council transparency

A simple thing City Council could do is update their meeting minutes template. The legalese and lack of detail make it impossible for citizens to know what actions city council took. When council disposes of property (ie: taxpayer assets), a listing of that property and where it is being sold should be available online.

Agendas for meetings, work sessions, commissions and committees should also be written in layman’s terms and include enough detail that a citizen can clearly understand if an issue impacts them and/or their property.

All City Council meetings and work sessions should be live streamed online and archived on the city’s website. No work sessions, or meetings of any kind, should take place during traditional work hours, Monday through Friday 8 a.m. to 5 p.m. When City Council work sessions are held on weekdays from 8 a.m. to 10 a.m., the majority of working people cannot attend to give their input.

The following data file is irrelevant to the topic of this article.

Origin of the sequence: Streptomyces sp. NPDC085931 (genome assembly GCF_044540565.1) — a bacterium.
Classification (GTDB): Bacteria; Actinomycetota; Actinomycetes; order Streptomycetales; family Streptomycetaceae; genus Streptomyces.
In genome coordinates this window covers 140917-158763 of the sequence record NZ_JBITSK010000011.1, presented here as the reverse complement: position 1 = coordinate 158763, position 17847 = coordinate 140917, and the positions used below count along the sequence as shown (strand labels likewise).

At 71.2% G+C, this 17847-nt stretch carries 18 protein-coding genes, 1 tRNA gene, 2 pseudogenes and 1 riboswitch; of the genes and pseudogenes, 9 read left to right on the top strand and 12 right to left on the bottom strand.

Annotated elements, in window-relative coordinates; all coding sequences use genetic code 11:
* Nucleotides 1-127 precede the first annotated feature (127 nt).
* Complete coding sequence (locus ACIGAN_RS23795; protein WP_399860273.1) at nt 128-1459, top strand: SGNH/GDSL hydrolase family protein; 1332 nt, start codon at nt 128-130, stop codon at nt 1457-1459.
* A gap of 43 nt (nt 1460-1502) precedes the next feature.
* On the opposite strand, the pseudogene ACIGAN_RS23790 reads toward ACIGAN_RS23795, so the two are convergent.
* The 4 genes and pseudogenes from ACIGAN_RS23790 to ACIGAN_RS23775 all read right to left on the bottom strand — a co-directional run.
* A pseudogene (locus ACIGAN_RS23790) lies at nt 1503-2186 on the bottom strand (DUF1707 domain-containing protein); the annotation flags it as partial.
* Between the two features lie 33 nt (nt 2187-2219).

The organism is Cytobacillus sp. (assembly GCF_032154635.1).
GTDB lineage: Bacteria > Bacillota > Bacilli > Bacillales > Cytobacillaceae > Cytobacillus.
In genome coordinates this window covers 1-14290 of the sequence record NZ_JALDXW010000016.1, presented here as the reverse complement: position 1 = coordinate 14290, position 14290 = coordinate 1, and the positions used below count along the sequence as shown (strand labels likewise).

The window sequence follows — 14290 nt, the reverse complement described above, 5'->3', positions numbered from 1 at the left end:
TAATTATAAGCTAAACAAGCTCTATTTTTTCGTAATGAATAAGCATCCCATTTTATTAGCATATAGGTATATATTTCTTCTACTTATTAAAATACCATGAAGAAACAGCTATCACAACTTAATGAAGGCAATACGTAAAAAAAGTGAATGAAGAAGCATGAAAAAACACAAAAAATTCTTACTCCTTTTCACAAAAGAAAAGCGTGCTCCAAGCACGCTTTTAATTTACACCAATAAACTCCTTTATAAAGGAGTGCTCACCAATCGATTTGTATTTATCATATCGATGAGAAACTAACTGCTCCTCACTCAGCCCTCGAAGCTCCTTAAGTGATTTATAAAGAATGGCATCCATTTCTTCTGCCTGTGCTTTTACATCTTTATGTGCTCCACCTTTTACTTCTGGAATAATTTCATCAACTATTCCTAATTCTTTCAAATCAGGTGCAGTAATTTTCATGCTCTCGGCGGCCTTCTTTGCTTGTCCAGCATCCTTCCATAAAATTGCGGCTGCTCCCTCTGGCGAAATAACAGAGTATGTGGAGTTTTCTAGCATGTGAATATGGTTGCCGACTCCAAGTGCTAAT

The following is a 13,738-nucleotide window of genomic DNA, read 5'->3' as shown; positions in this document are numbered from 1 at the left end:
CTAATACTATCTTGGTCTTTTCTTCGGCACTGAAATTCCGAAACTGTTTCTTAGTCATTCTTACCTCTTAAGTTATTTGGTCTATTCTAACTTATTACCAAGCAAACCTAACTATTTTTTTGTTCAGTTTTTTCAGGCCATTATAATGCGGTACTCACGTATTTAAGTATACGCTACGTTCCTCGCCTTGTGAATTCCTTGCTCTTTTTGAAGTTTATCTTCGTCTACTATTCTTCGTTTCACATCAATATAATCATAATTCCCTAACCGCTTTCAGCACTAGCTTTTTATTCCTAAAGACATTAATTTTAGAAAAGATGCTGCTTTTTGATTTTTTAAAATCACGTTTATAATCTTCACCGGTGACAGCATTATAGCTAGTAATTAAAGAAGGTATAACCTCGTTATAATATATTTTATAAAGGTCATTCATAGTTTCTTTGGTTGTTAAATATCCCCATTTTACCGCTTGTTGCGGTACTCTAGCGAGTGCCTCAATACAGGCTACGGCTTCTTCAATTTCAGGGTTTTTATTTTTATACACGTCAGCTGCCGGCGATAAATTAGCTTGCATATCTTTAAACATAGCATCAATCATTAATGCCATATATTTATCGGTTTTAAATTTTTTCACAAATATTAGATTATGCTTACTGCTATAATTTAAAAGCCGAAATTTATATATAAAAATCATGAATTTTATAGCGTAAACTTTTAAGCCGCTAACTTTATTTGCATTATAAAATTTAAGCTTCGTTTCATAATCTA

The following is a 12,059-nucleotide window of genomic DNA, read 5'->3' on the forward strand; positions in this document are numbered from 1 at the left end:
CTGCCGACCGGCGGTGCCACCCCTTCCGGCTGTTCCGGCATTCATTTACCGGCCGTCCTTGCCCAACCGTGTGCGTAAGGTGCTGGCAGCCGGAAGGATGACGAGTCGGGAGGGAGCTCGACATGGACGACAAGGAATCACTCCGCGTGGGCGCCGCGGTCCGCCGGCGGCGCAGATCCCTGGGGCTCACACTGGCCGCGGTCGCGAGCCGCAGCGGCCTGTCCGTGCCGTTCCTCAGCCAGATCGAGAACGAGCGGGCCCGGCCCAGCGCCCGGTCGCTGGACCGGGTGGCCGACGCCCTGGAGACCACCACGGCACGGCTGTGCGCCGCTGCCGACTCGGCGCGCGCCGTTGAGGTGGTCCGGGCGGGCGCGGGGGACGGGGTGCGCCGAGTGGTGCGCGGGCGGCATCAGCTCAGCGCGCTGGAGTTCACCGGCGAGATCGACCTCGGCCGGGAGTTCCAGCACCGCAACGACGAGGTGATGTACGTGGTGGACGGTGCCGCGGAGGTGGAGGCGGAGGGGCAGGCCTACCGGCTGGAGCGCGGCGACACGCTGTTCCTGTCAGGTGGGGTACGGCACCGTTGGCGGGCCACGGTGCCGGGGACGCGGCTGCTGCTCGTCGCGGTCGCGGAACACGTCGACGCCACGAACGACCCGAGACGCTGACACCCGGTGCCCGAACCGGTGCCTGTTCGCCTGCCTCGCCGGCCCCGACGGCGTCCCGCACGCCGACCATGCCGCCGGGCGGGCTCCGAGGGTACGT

Communication that Informs the Public (for free) 

The city relies on the local newspaper to notify and inform the public. Even though I love and support local journalism, it shouldn’t cost money to find out what your government is doing. Ideally, Maryville, Alcoa and Blount County could provide subsidies to The Daily Times to remove the online paywall. In all honesty, I don’t know if they’d be open to it or if budgets would tolerate that expense.

Here’s what we can and should do. 

  1. Make notifications easy to find online and easy to understand. Provide enough detail that citizens understand whether or not City Council is taking action that would impact them and/or their property.
  2. Allow individuals to sign up for email notifications. When notices and agendas are posted, those individuals receive an automated email.
  3. Advertise this and other services in The Daily Times to support local journalism.